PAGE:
A cross-sectional descriptive study was conducted among 900 leather factory workers in Dewas city in the state of Madhya Pradesh, India, to assess the periodontal status among the 20–60 years age group . Dewas is situated in the Malwa plateau in west central part of Madhya Pradesh. The study protocol was reviewed by the Institutional Review Board, and it was granted ethical clearance.
Official permission was obtained from the industry authorities which were located in factory premises. To select these workers, a simple random technique was followed. Written informed consent was obtained from all the participants who fulfilled the eligibility criteria. The eligibility criteria are as follows: voluntary participation and workers who are not taking any medication, systemic healthy, and dentate.
2.1. Inclusion Criteria
(i)All permanent factory workers who have been working in the factory last 3 years(ii)All factory workers aged between 20–60 years
2.2. Exclusion Criteria
(i)Subjects not willing to participate in the study(ii)Subjects who are not present during the study period
The survey Performa consisted of two sections: (1) demographic data; (2) clinical parameters including Community Periodontal Index (CPI) and loss of attachment (LOA), collected by using the modified WHO Oral Health Assessment Form 1997. The CPI and LOA are dependent variables in the present study. The examination for the periodontal status was recorded by using the community periodontal index probe and a mouth mirror.
Before the commencement of the study, training and intraexaminer reproducibility were done in the Department of Public Health Dentistry. Forty subjects who possessed full range of periodontal condition examined, followed by their re-examination a week later which resulted in 87% of the diagnostic acceptability with k = 0.84. A pilot study was carried out among factory workers, to determine the feasibility of the study and also to assess the periodontal status. The examination was conducted from October 2015 to December 2015. Depending on the prevalence which was obtained (90%), a 95% confidence level, and a 5% allowable error, the determined sample size was 848 factory workers, which was rounded to 850. Based on the sample size calculation, anticipating noneligibility, and unwillingness to participate in the study, a sample of 900 individuals was chosen for this study out of 1457 factory workers.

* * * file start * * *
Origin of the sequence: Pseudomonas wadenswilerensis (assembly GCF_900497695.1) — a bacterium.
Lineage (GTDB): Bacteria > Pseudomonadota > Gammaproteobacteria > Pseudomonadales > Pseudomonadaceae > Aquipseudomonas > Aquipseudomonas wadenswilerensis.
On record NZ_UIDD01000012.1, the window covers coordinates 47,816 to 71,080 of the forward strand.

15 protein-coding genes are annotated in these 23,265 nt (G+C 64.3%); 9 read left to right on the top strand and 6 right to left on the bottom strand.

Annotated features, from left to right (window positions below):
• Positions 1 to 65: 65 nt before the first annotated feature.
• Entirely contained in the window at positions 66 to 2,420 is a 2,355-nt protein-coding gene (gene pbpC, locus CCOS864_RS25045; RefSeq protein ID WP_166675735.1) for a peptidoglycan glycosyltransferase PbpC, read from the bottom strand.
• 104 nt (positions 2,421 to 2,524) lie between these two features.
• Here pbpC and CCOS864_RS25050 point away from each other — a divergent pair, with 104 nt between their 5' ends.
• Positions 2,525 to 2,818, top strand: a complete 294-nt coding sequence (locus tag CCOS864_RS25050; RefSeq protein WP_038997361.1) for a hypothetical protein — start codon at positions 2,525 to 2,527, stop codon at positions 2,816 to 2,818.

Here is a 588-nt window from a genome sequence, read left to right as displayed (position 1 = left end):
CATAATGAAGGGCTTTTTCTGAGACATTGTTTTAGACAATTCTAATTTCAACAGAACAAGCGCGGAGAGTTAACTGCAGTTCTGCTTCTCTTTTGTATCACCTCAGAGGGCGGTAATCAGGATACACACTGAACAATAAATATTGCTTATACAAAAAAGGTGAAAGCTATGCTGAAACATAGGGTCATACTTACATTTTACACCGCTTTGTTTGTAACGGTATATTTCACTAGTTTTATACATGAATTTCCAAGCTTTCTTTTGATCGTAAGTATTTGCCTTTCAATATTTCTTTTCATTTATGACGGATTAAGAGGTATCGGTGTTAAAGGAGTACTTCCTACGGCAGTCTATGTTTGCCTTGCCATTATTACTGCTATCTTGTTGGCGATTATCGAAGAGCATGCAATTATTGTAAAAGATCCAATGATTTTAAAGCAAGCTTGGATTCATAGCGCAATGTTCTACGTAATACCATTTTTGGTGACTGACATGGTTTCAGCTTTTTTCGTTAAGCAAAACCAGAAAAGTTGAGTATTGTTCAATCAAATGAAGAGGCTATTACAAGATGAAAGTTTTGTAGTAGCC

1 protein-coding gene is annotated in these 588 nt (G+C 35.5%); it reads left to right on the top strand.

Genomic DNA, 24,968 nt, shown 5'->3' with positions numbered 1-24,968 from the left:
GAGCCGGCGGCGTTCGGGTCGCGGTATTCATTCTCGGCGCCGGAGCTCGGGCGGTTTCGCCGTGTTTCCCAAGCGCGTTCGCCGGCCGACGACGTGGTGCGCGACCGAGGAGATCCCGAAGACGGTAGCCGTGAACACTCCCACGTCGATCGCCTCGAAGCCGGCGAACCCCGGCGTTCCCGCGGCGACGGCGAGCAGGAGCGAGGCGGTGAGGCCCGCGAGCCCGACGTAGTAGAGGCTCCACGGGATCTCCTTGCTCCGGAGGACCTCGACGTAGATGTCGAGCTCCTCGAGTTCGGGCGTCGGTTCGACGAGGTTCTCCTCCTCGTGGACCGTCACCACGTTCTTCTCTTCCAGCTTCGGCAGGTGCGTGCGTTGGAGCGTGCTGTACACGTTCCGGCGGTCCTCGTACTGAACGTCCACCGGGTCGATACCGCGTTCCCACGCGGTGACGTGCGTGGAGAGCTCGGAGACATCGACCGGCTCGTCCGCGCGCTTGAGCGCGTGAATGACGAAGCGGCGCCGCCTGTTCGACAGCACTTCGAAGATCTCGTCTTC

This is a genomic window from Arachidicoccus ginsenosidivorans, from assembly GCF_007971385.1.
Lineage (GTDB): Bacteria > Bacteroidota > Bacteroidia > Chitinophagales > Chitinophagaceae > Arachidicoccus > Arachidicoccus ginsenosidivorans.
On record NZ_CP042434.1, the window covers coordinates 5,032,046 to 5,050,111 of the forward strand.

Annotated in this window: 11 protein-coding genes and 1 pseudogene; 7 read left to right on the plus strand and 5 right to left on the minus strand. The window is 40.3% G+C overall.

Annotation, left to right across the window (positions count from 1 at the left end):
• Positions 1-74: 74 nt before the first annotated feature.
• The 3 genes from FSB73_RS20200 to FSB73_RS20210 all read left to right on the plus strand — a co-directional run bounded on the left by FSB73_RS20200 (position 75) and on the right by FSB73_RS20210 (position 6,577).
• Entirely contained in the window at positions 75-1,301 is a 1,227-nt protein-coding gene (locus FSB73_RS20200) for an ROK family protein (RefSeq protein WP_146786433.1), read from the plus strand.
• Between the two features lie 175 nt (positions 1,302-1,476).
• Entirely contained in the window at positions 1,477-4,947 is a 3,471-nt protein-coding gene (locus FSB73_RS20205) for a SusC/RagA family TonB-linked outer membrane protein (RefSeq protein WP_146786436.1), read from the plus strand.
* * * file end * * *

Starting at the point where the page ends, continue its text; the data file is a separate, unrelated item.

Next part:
The recorded data were compiled and entered into a spreadsheet computer program (Microsoft Excel 2007), and they were then exported to the data of SPSS, version 20 (SPSS Inc., Chicago, Illinois, USA). The descriptive statistics included the computation of the percentages, means, and standard deviations. The statistical tests which were applied for the analysis were Pearson’s chi-squares test (χ2), Mann–Whitney U test, and Kruskal–Wallis test. For all the tests, the confidence interval and the value were set at 95% and ≤0.05, respectively.
3.1. Distribution of Periodontal Status
The age group, gender, and plant employment were recorded in this investigation. The overall prevalence of periodontal disease was 91.8% with incidence increasing with age. This relationship was found to be statistically highly significant. In all age groups, the majority of them had periodontal problems; in particular, there was not even a single person with healthy periodontium in the 35–44 and 45–54 years age group (Table 1).
Periodontal diseases were found more in tanning plant workers as compared to footwear plant workers. 137 (30.1%) tanning plant workers had shallow pocket as compared to 103 (26%) footwear plant workers while 132 (29%) tanning workers had deep pocket as compared to 42 (10.6%) footwear workers. Deep pockets were found more in male as compared to female. The periodontal status of factory workers shows statistically highly significant difference according to age groups, gender, and type of plant () (Table 2).
HS, highly significant.